The generalized matching law as a predictor of choice between cocaine and food in rhesus monkeys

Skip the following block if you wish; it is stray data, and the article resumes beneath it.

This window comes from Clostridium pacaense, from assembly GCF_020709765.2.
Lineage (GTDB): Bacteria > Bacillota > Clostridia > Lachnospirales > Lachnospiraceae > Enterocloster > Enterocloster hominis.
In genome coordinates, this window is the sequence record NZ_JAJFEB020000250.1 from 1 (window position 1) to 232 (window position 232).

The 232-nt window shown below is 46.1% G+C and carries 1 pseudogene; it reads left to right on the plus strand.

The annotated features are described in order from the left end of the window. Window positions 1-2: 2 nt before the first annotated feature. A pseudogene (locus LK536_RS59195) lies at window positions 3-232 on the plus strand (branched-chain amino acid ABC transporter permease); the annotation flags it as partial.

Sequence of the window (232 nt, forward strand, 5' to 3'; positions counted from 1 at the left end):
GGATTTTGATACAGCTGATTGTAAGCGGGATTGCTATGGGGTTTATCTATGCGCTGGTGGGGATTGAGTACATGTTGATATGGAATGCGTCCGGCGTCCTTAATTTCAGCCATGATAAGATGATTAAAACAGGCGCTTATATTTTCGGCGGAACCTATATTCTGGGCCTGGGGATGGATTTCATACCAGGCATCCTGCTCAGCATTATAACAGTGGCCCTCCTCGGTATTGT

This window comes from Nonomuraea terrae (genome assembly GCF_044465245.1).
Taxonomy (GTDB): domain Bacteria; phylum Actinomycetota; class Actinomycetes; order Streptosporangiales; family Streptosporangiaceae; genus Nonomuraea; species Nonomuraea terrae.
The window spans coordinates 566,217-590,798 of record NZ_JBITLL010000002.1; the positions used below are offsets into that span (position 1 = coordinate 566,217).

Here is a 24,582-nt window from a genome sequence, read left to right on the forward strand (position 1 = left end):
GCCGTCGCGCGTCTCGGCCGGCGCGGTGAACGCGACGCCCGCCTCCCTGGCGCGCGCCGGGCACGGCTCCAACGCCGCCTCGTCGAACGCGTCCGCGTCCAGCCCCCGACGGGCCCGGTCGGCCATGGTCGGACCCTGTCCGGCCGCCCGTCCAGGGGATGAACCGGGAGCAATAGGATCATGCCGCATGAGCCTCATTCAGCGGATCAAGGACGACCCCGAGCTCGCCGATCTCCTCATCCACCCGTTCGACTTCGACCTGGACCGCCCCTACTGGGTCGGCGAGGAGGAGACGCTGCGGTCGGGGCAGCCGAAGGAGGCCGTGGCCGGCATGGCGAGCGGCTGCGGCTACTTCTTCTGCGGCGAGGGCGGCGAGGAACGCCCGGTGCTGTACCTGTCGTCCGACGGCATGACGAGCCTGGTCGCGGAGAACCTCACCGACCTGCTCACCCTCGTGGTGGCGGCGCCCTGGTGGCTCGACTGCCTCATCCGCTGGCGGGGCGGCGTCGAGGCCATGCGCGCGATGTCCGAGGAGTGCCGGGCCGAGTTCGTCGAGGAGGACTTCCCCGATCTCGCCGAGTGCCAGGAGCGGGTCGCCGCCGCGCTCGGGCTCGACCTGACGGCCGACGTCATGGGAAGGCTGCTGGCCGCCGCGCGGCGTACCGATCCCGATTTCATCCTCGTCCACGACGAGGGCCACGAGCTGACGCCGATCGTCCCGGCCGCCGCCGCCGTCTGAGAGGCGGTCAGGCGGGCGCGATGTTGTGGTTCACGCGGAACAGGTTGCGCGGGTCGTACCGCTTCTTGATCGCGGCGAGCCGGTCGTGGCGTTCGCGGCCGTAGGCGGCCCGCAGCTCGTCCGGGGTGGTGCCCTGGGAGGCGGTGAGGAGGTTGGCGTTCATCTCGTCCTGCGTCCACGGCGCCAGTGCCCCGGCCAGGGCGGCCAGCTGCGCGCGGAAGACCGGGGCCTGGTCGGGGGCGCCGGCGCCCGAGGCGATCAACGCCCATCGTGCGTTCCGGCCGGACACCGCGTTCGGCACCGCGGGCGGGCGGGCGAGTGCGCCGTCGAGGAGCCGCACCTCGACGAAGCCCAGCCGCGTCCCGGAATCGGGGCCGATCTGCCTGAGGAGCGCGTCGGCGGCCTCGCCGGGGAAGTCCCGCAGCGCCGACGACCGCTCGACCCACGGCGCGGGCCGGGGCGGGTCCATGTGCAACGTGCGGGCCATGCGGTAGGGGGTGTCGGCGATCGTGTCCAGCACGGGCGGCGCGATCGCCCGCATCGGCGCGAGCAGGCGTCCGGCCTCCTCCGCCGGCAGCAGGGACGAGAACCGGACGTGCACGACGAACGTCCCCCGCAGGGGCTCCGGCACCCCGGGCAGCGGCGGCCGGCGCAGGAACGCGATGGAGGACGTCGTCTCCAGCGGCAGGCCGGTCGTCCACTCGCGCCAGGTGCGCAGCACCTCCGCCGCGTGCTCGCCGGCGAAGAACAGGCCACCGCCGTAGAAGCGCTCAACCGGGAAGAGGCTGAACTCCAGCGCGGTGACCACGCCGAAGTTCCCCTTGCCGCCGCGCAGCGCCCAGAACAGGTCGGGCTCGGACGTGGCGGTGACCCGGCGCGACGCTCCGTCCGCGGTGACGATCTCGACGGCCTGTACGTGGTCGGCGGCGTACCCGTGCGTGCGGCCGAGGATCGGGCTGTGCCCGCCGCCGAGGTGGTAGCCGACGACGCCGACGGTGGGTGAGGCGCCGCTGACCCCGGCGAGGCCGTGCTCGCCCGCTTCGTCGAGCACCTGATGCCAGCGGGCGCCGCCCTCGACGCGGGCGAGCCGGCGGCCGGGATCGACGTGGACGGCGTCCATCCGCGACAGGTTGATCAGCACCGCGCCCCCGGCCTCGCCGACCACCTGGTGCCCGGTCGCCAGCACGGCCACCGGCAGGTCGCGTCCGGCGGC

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Rationale: The generalized matching law predicts that the relative rate of behavior maintained by different reinforcers will match the relative rate of reinforcement. It has previously been shown that responding maintained by either food deliveries or cocaine injections under concurrent variable-interval (conc VI) schedules is well described by the generalized matching law. However, the generality of this conclusion to the choice between a drug and a non-drug reinforcer has not been well established. Objective: The objective of the present study was to determine the extent to which the generalized matching law could account for choice between cocaine and food. Methods: Four male rhesus monkeys (Macaca mulatta) lever pressed under various pairs of conc VI schedules with food and/or cocaine injection as the maintaining events. Two doses of cocaine (0.025 and 0.05 mg/kg per injection) were selected to provide information about reinforcer magnitude. Results: As has been found in a context of choice between identical reinforcers, the generalized matching law accounted for most behavior. As in earlier studies with identical reinforcers, there was less responding apportioned to the alternative with the greater reinforcement frequency than predicted by the generalized matching law, i.e., undermatching was observed frequently. There was a tendency for more responding to be emitted toward the food alternative when the lower dose of cocaine was available and toward the drug alternative when the higher dose of cocaine was available. Conclusion: These results suggest that, as proposed by the generalized matching law, relative reinforcement rate is an important determinant of choice between a drug and a non-drug reinforcer.
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